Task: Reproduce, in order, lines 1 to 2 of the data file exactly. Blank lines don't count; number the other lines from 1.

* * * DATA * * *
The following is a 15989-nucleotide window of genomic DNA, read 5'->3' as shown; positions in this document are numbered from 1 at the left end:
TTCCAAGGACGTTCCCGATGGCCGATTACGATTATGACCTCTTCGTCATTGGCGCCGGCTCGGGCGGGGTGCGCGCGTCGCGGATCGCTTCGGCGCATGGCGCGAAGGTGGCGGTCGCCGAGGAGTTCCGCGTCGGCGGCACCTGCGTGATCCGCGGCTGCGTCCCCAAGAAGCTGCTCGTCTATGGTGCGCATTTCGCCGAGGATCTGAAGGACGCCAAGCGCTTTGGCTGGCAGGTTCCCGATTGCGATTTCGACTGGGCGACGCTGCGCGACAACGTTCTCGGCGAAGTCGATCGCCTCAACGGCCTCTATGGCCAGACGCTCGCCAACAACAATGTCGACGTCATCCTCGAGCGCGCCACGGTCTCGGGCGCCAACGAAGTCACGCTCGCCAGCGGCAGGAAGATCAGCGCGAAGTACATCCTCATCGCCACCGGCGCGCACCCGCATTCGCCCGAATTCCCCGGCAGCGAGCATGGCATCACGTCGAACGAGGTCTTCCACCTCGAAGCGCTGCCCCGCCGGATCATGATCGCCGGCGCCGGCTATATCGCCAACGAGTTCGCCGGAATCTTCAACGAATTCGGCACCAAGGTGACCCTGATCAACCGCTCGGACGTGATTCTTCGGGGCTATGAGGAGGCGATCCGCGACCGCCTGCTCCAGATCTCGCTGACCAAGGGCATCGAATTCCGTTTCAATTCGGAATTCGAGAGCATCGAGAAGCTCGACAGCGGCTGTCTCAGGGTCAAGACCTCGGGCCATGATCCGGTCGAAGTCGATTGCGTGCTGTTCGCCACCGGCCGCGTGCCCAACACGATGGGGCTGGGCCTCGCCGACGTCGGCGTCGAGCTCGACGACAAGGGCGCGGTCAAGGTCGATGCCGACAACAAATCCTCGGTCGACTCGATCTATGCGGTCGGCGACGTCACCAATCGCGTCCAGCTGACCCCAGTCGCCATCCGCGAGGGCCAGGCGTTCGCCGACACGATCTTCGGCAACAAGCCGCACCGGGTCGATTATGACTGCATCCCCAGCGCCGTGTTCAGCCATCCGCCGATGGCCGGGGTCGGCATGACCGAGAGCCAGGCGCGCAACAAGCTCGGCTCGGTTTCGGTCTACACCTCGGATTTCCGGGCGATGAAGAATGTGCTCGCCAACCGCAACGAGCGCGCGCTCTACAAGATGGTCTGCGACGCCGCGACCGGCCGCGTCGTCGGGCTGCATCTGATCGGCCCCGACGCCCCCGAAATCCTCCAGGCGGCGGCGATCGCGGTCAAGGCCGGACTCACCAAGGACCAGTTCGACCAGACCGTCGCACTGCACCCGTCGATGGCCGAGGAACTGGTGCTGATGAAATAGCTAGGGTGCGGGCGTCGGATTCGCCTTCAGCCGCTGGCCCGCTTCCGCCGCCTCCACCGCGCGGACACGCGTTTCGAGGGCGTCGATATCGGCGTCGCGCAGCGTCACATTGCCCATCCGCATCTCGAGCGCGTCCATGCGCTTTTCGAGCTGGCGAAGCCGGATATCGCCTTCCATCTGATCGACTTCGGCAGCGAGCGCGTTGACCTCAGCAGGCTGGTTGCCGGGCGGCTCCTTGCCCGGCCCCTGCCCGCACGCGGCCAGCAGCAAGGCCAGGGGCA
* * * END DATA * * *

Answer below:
The following is a 15989-nucleotide window of genomic DNA, read 5'->3' as shown; positions in this document are numbered from 1 at the left end:
TTCCAAGGACGTTCCCGATGGCCGATTACGATTATGACCTCTTCGTCATTGGCGCCGGCTCGGGCGGGGTGCGCGCGTCGCGGATCGCTTCGGCGCATGGCGCGAAGGTGGCGGTCGCCGAGGAGTTCCGCGTCGGCGGCACCTGCGTGATCCGCGGCTGCGTCCCCAAGAAGCTGCTCGTCTATGGTGCGCATTTCGCCGAGGATCTGAAGGACGCCAAGCGCTTTGGCTGGCAGGTTCCCGATTGCGATTTCGACTGGGCGACGCTGCGCGACAACGTTCTCGGCGAAGTCGATCGCCTCAACGGCCTCTATGGCCAGACGCTCGCCAACAACAATGTCGACGTCATCCTCGAGCGCGCCACGGTCTCGGGCGCCAACGAAGTCACGCTCGCCAGCGGCAGGAAGATCAGCGCGAAGTACATCCTCATCGCCACCGGCGCGCACCCGCATTCGCCCGAATTCCCCGGCAGCGAGCATGGCATCACGTCGAACGAGGTCTTCCACCTCGAAGCGCTGCCCCGCCGGATCATGATCGCCGGCGCCGGCTATATCGCCAACGAGTTCGCCGGAATCTTCAACGAATTCGGCACCAAGGTGACCCTGATCAACCGCTCGGACGTGATTCTTCGGGGCTATGAGGAGGCGATCCGCGACCGCCTGCTCCAGATCTCGCTGACCAAGGGCATCGAATTCCGTTTCAATTCGGAATTCGAGAGCATCGAGAAGCTCGACAGCGGCTGTCTCAGGGTCAAGACCTCGGGCCATGATCCGGTCGAAGTCGATTGCGTGCTGTTCGCCACCGGCCGCGTGCCCAACACGATGGGGCTGGGCCTCGCCGACGTCGGCGTCGAGCTCGACGACAAGGGCGCGGTCAAGGTCGATGCCGACAACAAATCCTCGGTCGACTCGATCTATGCGGTCGGCGACGTCACCAATCGCGTCCAGCTGACCCCAGTCGCCATCCGCGAGGGCCAGGCGTTCGCCGACACGATCTTCGGCAACAAGCCGCACCGGGTCGATTATGACTGCATCCCCAGCGCCGTGTTCAGCCATCCGCCGATGGCCGGGGTCGGCATGACCGAGAGCCAGGCGCGCAACAAGCTCGGCTCGGTTTCGGTCTACACCTCGGATTTCCGGGCGATGAAGAATGTGCTCGCCAACCGCAACGAGCGCGCGCTCTACAAGATGGTCTGCGACGCCGCGACCGGCCGCGTCGTCGGGCTGCATCTGATCGGCCCCGACGCCCCCGAAATCCTCCAGGCGGCGGCGATCGCGGTCAAGGCCGGACTCACCAAGGACCAGTTCGACCAGACCGTCGCACTGCACCCGTCGATGGCCGAGGAACTGGTGCTGATGAAATAGCTAGGGTGCGGGCGTCGGATTCGCCTTCAGCCGCTGGCCCGCTTCCGCCGCCTCCACCGCGCGGACACGCGTTTCGAGGGCGTCGATATCGGCGTCGCGCAGCGTCACATTGCCCATCCGCATCTCGAGCGCGTCCATGCGCTTTTCGAGCTGGCGAAGCCGGATATCGCCTTCCATCTGATCGACTTCGGCAGCGAGCGCGTTGACCTCAGCAGGCTGGTTGCCGGGCGGCTCCTTGCCCGGCCCCTGCCCGCACGCGGCCAGCAGCAAGGCCAGGGGCA